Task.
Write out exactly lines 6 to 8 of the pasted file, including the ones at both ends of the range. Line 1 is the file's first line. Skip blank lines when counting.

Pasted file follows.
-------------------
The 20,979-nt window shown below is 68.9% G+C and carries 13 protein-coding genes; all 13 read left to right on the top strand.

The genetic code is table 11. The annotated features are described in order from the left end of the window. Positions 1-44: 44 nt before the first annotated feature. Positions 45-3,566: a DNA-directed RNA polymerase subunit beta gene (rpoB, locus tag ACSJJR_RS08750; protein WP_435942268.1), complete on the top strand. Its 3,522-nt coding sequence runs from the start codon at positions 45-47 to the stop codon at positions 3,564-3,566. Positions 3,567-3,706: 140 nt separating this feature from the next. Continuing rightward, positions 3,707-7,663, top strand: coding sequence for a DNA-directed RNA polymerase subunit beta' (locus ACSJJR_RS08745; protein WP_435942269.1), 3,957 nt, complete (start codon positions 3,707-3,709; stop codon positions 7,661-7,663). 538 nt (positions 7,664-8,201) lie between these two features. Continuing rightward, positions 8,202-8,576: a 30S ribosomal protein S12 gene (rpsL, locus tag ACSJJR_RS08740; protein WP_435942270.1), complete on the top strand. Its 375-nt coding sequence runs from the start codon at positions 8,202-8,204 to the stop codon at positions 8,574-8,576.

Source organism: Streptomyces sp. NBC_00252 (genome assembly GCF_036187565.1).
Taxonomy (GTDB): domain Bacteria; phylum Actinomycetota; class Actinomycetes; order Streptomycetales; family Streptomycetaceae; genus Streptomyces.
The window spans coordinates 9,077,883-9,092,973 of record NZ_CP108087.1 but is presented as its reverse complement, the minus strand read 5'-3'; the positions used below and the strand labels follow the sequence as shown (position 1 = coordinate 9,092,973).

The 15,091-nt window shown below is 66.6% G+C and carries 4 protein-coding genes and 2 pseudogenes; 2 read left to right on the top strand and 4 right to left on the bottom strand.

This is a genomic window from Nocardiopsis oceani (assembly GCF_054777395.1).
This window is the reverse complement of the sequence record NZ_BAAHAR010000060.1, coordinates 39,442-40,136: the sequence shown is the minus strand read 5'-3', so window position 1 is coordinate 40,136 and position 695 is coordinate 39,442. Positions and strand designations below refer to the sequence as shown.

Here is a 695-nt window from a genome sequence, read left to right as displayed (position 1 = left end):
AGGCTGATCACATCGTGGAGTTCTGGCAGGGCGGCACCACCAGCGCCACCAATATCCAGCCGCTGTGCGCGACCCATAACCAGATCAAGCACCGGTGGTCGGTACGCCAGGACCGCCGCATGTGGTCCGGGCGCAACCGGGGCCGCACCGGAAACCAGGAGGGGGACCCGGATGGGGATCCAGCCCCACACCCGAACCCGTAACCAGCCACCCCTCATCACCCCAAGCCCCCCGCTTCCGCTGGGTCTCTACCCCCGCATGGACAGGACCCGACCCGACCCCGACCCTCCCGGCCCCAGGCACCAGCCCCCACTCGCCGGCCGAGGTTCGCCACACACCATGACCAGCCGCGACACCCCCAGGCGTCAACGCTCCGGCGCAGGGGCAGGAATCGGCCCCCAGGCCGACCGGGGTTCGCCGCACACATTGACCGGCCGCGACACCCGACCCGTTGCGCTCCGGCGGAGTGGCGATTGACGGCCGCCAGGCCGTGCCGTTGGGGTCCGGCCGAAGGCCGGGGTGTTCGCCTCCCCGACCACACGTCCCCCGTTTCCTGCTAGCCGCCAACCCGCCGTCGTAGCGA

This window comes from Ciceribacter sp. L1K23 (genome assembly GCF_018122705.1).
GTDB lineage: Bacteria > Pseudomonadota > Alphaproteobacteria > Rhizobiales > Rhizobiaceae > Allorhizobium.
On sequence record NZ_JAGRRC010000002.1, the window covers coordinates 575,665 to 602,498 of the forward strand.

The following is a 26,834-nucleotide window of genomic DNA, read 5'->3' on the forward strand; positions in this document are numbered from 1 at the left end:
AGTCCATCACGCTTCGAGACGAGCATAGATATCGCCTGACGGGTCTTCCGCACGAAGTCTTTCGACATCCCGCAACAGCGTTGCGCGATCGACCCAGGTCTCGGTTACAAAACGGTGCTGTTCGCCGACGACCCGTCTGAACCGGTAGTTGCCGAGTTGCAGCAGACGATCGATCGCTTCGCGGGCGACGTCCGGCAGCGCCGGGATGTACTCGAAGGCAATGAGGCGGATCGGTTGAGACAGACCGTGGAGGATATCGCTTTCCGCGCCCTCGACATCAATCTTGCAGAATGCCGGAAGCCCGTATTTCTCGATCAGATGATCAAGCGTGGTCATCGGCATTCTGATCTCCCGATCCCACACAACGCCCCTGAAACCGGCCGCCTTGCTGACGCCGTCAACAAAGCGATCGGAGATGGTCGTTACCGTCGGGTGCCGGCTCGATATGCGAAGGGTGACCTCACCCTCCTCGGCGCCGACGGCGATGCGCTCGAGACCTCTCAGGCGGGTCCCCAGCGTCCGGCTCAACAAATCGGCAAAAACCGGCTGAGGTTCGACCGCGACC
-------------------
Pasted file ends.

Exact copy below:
The 15,091-nt window shown below is 66.6% G+C and carries 4 protein-coding genes and 2 pseudogenes; 2 read left to right on the top strand and 4 right to left on the bottom strand.

This is a genomic window from Nocardiopsis oceani (assembly GCF_054777395.1).
This window is the reverse complement of the sequence record NZ_BAAHAR010000060.1, coordinates 39,442-40,136: the sequence shown is the minus strand read 5'-3', so window position 1 is coordinate 40,136 and position 695 is coordinate 39,442. Positions and strand designations below refer to the sequence as shown.